Contact: Dr. Kim Hughes
Development and evolution of Drosophila: Opportunities for students to work on modeling, simulation, visualization or data analysis on genomic and phenotypic data on the relationship between development and evolution in the fruit fly, Drosophila melanogaster. We can take advantage of a variety of your skills, including programming, bioinformatics or statistics. Students should have background in genetics and preferably evolutionary biology.
Contact: Dr. David Houle
Transcription and gene expression in plants: The McGinnis Lab studies epigenetic gene regulation in maize. Computational biology students would assist with our research by participating in analysis of RNA-seq, ChIP-seq and other large datasets. Recent and ongoing projects include co-expression analysis, identification of regulatory RNAs, and relating expression changes with epigenetic data. Students should have a basic knowledge of molecular biology and an independent working knowledge of informatics and programming (R and Python) tools and approaches.
Contact: Dr. Karen McGinnis
Venom Genomics and Evolution: Venom Genomics and Evolution: Students will analyze genomic, transcriptomic, and proteomic data to characterize venom composition and the genetic basis of adaptation in venoms of snakes, scorpions, and centipedes. Students will be expected to be comfortable working at a linux command line and coding in Python and be familiar with basic molecular biology and biochemistry.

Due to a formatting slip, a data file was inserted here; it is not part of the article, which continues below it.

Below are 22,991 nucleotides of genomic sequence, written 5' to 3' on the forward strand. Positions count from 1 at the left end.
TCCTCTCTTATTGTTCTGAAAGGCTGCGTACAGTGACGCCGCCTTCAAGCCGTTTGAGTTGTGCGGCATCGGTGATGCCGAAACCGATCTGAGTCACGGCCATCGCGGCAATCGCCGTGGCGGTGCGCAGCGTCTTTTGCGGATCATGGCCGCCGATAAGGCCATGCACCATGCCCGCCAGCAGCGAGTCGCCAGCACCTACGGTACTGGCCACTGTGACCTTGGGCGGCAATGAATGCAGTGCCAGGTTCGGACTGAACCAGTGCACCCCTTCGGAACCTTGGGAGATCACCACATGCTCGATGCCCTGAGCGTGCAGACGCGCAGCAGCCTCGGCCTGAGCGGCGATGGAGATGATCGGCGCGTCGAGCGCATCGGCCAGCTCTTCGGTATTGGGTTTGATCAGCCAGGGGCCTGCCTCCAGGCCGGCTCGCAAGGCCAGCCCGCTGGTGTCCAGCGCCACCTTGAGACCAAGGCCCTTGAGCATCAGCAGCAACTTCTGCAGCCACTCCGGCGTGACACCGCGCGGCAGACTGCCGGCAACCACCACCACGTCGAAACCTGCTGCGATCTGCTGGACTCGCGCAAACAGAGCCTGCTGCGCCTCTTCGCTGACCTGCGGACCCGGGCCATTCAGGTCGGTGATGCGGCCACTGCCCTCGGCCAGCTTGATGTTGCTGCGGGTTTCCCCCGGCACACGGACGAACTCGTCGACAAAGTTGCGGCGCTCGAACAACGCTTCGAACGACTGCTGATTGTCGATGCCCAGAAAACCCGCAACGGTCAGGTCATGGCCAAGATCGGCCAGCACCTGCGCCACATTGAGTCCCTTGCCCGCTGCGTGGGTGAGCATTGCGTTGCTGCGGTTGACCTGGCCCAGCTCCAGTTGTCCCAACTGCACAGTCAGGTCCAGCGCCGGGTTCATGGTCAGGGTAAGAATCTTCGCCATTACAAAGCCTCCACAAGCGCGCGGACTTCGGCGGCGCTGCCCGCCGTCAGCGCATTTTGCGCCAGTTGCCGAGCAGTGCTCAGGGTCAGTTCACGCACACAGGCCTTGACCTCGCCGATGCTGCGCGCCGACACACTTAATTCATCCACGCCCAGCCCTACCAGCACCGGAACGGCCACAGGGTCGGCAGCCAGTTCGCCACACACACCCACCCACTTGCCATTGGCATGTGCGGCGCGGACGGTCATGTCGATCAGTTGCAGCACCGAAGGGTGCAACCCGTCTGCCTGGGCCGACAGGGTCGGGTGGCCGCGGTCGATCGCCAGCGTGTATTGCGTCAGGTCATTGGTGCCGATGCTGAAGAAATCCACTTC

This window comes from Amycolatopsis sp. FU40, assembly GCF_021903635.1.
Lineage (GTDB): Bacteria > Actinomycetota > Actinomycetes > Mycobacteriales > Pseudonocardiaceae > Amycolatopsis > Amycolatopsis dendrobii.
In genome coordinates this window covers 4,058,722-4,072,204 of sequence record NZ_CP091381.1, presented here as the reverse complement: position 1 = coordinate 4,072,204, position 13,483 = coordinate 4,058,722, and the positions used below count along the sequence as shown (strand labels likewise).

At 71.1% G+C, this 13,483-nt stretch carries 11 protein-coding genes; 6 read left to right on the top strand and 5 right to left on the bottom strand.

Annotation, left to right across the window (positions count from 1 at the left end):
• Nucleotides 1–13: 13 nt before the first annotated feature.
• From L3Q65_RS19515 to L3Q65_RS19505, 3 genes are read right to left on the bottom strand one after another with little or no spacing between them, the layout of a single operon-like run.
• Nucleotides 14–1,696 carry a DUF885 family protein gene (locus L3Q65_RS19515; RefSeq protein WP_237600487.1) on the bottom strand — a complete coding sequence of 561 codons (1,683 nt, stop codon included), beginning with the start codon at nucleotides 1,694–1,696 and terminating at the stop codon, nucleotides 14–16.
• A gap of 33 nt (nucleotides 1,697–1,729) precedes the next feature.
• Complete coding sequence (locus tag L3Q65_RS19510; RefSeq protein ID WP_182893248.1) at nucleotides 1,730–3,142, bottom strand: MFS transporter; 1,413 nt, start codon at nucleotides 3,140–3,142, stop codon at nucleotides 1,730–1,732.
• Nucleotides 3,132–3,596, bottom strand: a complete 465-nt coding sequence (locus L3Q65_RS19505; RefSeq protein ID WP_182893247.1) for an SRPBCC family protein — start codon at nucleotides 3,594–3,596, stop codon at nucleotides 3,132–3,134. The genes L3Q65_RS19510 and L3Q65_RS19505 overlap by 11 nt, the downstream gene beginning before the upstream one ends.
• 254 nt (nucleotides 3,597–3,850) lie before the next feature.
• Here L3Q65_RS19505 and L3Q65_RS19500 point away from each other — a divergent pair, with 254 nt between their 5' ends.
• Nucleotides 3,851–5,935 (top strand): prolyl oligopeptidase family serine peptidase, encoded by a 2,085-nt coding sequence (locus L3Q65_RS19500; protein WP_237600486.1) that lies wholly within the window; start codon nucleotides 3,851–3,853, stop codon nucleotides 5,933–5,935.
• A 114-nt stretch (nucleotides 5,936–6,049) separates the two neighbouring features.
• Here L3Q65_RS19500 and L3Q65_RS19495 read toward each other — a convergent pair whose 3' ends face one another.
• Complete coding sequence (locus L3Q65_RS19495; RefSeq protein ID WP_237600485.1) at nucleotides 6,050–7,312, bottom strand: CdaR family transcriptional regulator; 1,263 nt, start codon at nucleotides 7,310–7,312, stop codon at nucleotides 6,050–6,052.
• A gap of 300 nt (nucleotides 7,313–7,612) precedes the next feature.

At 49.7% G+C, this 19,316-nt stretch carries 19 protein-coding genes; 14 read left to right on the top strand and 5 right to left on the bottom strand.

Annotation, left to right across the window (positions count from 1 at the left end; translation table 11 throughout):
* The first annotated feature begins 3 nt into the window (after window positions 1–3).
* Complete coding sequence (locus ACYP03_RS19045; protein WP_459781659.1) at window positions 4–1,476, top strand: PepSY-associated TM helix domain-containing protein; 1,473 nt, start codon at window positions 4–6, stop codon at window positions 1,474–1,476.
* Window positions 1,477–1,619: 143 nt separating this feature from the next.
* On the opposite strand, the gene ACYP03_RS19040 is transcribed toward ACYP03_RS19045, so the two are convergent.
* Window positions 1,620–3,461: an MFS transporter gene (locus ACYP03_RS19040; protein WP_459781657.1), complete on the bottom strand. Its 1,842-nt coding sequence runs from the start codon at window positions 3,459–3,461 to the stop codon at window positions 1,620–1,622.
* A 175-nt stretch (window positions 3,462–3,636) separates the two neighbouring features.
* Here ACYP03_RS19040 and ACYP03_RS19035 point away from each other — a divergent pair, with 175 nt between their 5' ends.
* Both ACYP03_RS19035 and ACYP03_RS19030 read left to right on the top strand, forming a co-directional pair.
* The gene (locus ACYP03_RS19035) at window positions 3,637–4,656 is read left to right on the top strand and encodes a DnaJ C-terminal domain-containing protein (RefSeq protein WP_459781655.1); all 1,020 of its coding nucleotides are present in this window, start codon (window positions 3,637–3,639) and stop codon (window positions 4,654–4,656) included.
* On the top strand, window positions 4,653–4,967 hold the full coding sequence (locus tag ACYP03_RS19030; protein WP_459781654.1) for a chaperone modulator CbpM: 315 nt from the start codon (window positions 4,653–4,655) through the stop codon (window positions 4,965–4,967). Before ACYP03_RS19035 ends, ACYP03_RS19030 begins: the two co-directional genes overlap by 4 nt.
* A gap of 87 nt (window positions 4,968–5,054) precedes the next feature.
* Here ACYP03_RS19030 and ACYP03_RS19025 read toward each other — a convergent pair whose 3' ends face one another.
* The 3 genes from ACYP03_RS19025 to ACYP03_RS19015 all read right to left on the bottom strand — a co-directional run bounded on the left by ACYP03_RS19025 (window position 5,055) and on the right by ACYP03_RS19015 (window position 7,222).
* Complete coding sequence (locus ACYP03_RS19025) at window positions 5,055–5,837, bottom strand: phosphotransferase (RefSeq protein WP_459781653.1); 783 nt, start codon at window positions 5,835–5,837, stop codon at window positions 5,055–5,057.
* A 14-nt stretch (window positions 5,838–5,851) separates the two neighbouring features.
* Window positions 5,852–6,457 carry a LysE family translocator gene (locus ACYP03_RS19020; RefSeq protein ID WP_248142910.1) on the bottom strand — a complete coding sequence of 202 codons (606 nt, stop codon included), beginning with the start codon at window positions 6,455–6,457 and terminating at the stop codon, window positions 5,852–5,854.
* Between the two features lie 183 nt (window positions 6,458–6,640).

Contact: Dr. Darin Rokyta
High-Resolution Cryogenic Electron Microscopy: Help develop tools for high-throughput high-resolution 3D structure determination of medically relevant biomolecules. Student will be expected to have experience with linux, Python, or development of web based software.
Contact: Dr. Scott Stagg
Functional Genomics Research: The Center for Genomics and Personalized Medicine (CGPM) serves FSU researchers through collaborations in the analysis of large and diverse genomics data sets. The Center works in a wide variety of research areas related to functional genomics, including projects investigating how gene expression, chromatin structure, and replication timing influence phenotypes and cellular responses. Students will have the opportunity to perform computational genomics research. Students interested in computational research are expected to be comfortable with the unix command line, have some programming experience, and have a basic understanding of concepts in genetics and probability. All interested students should be highly self-motivated and have the ability to perform independent self-driven learning for the purpose of creative problem solving and establishing knowledge in a given research area.
Contact: Dr. Andy Wang
Computer Simulation of Biomolecules: Physics-Based Drug Discovery; Biomolecular Recognition; Protein Functional Dynamics. Students will apply our state-of-the-art molecular dynamics simulation methods on cutting-edge computing facilities.
Contact: Dr. Wei Yang
High-performance Computational Biology: Dr. Weikuan Yu has an interest in high-performance computational biology research. In prior research projects, he has investigated various approaches to improve the performance of computational mass finger-printing, cloud-based fast k-mer counting for next-generation sequencing (NGS) data analysis and evaluation of NGS tools for meta-genomics.
Contact: Dr. Weikuan Yu